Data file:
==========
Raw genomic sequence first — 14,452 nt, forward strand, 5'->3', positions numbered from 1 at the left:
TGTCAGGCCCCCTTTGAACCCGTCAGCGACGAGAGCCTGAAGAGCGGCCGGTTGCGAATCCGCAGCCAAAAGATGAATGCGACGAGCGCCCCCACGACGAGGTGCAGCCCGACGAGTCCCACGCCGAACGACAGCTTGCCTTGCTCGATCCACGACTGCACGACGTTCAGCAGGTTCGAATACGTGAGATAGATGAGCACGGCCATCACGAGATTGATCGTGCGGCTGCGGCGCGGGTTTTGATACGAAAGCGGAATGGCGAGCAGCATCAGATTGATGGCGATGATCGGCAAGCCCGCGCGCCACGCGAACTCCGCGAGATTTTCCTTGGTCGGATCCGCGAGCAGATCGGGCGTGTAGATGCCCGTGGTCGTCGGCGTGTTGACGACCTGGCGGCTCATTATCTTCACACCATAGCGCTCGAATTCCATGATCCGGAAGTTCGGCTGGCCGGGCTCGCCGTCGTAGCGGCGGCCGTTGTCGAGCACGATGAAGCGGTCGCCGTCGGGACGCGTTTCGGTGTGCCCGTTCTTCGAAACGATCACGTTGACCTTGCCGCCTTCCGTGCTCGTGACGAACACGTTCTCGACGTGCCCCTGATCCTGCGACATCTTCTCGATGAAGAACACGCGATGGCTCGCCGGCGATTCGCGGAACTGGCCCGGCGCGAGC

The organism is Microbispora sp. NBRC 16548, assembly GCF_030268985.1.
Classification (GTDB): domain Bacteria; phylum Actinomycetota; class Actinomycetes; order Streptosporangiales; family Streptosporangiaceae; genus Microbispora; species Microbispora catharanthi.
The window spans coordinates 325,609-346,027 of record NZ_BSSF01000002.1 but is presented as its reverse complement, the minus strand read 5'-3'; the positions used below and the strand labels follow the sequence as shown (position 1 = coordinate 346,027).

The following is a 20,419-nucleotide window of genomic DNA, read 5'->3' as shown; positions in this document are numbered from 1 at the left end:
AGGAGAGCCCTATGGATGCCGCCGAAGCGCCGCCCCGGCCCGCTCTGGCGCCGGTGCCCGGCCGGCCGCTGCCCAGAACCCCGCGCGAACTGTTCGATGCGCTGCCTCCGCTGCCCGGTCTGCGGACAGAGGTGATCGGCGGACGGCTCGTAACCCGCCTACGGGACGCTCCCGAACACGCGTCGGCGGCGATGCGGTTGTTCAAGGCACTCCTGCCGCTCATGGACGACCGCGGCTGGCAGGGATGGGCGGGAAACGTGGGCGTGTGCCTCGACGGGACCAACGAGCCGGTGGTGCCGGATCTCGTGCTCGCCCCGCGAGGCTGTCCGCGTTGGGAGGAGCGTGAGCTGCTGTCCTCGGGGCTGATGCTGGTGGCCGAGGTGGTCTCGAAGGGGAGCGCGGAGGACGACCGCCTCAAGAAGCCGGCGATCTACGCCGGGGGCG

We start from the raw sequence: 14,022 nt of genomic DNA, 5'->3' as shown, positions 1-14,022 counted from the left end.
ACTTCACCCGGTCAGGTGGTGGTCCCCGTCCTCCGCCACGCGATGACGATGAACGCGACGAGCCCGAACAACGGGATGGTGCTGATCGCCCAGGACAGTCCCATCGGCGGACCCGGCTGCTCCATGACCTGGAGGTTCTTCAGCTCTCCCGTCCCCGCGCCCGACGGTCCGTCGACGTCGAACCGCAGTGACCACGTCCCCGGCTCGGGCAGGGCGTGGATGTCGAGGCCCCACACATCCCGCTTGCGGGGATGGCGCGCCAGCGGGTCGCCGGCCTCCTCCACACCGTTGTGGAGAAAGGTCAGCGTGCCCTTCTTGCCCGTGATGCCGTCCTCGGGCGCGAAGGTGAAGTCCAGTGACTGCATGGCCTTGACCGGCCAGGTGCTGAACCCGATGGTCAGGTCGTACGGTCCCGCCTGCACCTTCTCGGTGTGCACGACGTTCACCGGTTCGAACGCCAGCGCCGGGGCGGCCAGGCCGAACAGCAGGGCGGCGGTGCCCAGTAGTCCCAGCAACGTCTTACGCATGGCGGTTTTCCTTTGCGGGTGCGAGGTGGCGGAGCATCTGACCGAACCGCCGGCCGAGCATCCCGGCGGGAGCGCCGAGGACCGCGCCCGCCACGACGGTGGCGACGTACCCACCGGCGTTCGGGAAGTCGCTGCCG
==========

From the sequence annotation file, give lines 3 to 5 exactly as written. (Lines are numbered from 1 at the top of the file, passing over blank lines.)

The organism is Microbispora sp. NBRC 16548, assembly GCF_030268985.1.
Classification (GTDB): domain Bacteria; phylum Actinomycetota; class Actinomycetes; order Streptosporangiales; family Streptosporangiaceae; genus Microbispora; species Microbispora catharanthi.
The window spans coordinates 325,609-346,027 of record NZ_BSSF01000002.1 but is presented as its reverse complement, the minus strand read 5'-3'; the positions used below and the strand labels follow the sequence as shown (position 1 = coordinate 346,027).